The Economic Impact on Canada of Immigration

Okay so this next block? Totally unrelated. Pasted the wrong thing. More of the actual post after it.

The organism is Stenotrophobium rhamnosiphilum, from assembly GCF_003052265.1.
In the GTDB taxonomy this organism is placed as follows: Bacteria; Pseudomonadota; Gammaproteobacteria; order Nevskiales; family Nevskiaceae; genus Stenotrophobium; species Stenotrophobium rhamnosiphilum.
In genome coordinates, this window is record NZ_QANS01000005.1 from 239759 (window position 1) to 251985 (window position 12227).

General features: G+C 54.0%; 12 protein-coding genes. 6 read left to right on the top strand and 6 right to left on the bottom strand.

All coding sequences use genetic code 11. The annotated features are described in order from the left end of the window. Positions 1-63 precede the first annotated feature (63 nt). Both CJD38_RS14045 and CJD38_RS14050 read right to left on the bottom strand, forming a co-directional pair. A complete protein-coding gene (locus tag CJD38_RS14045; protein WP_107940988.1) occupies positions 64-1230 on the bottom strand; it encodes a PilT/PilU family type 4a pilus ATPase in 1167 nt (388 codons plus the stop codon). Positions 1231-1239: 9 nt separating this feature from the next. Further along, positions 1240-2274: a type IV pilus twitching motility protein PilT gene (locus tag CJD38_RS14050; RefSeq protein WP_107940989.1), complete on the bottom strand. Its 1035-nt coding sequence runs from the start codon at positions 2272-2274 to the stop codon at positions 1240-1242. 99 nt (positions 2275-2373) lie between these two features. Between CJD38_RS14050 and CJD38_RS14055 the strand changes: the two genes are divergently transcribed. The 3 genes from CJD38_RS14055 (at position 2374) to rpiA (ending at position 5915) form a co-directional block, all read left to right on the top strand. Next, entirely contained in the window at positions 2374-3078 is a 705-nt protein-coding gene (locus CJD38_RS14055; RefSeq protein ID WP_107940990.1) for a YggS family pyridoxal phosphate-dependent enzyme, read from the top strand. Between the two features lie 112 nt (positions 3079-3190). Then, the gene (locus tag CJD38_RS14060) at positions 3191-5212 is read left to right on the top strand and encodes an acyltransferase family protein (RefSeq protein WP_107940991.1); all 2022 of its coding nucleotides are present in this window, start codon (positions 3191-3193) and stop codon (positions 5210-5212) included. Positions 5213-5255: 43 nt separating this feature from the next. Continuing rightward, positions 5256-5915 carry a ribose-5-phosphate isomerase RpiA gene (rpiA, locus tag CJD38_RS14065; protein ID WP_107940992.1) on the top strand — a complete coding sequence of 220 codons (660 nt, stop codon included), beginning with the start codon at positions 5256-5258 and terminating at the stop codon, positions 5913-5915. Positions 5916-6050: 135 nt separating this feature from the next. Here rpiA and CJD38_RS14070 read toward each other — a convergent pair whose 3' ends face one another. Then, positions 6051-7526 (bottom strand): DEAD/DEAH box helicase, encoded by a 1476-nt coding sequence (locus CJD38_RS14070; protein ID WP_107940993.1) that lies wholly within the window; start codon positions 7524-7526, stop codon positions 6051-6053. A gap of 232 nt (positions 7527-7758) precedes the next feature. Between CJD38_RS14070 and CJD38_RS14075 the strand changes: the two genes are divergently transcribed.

This paper presents the simplest supply-and-demand textbook model of how immigration works in a market economy (Borjas, 1999, pp.89-93). While it may be oversimplified in that it assumes that all labour is homogeneous and that machinery and equipment, land, and other productive resources are fixed and that it ignores any dynamic impact of immigration, it is a good starting point for an analysis of the economic impacts of immigration in Canada. Using this model with parameters taken from the literature, the immigration surplus for Canada, which represents an estimate of the cumulative economic benefits of immigration, can be calculated to have been 0.33 per cent of GDP in 2001 or $3,594 million (Table 1). The most striking thing about this estimate is that it is not very large in macroeconomic terms, especially when contrasted with the large redistribution of income that results from immigration.
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